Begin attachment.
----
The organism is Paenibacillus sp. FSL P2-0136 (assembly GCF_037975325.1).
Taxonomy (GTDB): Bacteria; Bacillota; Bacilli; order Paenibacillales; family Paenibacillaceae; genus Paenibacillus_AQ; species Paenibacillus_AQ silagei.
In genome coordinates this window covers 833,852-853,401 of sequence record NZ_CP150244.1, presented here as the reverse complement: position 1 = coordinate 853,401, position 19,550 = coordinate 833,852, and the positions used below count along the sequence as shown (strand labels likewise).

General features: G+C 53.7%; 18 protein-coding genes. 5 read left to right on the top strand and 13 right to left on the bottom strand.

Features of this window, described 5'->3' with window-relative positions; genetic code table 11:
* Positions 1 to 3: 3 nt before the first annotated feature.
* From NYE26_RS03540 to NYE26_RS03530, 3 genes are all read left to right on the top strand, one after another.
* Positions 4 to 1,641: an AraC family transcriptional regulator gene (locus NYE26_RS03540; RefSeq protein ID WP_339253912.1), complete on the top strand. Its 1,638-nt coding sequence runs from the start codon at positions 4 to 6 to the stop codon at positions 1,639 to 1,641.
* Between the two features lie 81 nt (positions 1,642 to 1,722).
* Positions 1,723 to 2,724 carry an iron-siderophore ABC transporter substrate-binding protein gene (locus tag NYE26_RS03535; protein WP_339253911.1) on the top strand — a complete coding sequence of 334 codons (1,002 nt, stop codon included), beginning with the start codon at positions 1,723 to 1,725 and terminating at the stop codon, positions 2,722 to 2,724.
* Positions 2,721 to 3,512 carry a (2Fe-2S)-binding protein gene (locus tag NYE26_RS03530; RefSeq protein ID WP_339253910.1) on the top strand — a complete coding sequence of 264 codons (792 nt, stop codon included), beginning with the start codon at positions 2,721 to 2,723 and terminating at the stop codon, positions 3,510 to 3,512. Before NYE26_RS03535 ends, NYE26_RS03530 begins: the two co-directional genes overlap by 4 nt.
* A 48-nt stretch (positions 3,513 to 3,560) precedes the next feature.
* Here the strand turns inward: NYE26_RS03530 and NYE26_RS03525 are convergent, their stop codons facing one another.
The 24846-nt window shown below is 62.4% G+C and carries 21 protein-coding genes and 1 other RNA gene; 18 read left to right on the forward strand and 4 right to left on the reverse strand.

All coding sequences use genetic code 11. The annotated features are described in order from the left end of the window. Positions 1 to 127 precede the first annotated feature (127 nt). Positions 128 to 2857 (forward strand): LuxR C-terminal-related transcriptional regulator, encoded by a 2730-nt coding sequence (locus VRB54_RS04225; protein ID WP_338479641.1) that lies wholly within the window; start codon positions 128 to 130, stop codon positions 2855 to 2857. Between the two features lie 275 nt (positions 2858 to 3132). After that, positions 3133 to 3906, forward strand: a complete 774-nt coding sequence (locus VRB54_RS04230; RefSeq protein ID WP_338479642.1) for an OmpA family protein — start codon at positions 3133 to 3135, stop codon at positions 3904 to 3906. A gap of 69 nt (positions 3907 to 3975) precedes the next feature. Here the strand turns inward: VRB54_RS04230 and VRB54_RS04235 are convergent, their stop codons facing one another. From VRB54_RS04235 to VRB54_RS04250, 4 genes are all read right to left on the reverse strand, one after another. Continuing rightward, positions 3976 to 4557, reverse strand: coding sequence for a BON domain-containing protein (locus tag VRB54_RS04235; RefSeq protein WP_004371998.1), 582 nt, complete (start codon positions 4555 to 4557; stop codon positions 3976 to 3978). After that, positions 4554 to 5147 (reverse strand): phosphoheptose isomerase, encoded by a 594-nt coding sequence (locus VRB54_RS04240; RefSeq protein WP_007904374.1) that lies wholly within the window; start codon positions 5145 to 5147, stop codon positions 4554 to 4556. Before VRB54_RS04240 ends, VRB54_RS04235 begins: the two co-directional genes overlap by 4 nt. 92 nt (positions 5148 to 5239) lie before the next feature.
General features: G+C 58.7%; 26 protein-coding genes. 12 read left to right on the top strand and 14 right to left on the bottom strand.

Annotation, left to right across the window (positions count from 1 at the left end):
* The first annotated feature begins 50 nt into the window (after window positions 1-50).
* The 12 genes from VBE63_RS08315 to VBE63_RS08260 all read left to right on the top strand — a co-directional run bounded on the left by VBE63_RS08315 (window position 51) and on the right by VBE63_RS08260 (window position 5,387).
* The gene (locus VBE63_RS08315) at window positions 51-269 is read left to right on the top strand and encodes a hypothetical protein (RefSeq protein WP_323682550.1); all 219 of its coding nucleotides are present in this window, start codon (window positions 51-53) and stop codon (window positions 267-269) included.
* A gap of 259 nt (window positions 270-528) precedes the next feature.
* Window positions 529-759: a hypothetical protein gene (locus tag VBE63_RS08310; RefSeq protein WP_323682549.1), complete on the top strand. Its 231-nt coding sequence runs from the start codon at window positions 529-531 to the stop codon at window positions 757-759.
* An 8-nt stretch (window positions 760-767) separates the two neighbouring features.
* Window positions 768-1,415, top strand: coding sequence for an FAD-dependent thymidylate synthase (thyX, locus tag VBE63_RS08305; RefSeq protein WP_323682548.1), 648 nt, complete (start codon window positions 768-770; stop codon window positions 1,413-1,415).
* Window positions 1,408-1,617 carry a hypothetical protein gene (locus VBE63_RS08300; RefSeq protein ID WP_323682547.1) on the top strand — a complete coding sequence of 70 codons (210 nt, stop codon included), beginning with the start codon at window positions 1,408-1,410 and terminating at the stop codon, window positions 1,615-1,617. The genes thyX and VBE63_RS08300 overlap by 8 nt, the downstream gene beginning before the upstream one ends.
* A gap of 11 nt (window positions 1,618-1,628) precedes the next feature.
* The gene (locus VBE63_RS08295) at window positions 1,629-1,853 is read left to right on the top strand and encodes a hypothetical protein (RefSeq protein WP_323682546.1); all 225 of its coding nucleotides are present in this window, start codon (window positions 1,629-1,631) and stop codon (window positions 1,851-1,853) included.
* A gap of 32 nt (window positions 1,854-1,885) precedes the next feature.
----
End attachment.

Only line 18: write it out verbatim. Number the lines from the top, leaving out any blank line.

* The first annotated feature begins 50 nt into the window (after window positions 1-50).